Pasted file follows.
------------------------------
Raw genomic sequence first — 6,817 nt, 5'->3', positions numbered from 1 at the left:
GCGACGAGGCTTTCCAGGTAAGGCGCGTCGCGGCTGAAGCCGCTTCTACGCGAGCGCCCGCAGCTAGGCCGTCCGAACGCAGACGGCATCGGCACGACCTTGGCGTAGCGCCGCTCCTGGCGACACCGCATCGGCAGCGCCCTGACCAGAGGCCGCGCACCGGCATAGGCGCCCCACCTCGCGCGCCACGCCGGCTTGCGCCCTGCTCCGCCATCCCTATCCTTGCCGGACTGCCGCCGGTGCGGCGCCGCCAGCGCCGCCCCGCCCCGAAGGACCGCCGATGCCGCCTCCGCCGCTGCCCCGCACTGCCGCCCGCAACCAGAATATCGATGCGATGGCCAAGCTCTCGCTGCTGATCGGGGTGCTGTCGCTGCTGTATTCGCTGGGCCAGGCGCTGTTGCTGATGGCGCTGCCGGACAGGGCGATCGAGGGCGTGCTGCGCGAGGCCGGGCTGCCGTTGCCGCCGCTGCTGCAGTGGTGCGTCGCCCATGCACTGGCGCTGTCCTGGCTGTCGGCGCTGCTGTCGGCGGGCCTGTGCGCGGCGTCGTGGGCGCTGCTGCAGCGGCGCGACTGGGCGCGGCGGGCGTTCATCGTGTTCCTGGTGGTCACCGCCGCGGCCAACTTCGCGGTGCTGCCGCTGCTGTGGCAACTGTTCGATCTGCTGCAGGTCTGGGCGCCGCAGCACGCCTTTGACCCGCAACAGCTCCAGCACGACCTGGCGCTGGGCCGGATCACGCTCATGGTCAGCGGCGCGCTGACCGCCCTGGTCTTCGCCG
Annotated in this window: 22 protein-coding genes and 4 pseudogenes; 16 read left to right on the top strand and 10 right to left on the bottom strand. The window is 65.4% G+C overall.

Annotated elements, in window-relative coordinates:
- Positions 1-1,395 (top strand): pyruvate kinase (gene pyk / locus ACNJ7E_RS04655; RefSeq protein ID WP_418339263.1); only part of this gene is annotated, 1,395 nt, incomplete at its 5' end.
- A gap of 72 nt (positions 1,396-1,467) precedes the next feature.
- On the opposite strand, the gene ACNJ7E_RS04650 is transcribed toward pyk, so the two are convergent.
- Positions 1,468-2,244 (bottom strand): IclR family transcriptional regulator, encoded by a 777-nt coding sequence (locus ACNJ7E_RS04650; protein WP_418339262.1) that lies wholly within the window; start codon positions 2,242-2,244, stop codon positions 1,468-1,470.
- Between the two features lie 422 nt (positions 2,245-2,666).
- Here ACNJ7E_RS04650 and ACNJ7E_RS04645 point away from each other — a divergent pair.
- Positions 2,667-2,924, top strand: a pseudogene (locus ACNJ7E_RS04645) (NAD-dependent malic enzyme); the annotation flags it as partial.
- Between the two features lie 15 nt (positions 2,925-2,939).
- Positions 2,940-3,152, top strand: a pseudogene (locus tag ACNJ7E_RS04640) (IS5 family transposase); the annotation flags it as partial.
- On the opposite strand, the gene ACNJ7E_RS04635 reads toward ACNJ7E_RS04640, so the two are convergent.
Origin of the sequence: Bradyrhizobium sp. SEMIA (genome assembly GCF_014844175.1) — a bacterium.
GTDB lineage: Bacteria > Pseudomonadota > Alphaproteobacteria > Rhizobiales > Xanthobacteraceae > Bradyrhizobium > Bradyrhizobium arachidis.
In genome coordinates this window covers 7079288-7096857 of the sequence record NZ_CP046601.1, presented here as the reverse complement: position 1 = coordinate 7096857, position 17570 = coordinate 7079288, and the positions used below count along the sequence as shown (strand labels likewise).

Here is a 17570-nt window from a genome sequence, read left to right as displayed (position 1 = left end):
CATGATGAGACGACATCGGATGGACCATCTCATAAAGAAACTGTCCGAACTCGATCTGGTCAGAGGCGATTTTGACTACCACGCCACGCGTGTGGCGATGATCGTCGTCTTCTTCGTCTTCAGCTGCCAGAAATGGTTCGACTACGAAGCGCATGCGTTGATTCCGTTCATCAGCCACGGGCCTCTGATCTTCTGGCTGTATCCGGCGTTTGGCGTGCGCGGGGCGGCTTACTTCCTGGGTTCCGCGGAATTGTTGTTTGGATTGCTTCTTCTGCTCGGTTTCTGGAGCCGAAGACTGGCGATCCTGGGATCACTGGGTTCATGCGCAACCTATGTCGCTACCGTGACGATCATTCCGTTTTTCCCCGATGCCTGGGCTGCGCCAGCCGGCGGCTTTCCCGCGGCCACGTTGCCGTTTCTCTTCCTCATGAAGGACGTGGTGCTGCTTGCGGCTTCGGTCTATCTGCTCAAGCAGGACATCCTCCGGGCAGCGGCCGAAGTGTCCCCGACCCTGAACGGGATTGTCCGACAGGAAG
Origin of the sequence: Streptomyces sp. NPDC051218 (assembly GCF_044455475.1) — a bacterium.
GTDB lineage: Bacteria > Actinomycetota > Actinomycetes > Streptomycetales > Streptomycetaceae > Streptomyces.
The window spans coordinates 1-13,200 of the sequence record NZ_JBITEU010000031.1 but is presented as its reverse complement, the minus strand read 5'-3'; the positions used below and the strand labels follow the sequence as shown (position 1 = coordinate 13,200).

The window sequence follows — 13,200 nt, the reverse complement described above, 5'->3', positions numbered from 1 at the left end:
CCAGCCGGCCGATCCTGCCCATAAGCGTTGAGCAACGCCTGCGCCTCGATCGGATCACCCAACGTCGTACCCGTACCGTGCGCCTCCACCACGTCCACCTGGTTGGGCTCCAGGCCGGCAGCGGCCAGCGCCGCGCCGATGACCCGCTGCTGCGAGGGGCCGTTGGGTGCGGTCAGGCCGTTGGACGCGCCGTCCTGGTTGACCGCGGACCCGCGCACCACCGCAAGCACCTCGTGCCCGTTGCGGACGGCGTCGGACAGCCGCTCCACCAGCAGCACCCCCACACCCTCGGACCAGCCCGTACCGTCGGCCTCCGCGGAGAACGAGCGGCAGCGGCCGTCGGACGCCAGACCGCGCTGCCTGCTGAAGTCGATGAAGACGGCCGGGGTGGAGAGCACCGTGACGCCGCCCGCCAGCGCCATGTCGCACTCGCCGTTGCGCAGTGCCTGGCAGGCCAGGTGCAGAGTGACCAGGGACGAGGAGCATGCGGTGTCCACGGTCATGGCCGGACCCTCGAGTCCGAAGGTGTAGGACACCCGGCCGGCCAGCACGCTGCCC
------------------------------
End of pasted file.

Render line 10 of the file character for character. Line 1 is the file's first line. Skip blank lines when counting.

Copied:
- Here ACNJ7E_RS04650 and ACNJ7E_RS04645 point away from each other — a divergent pair.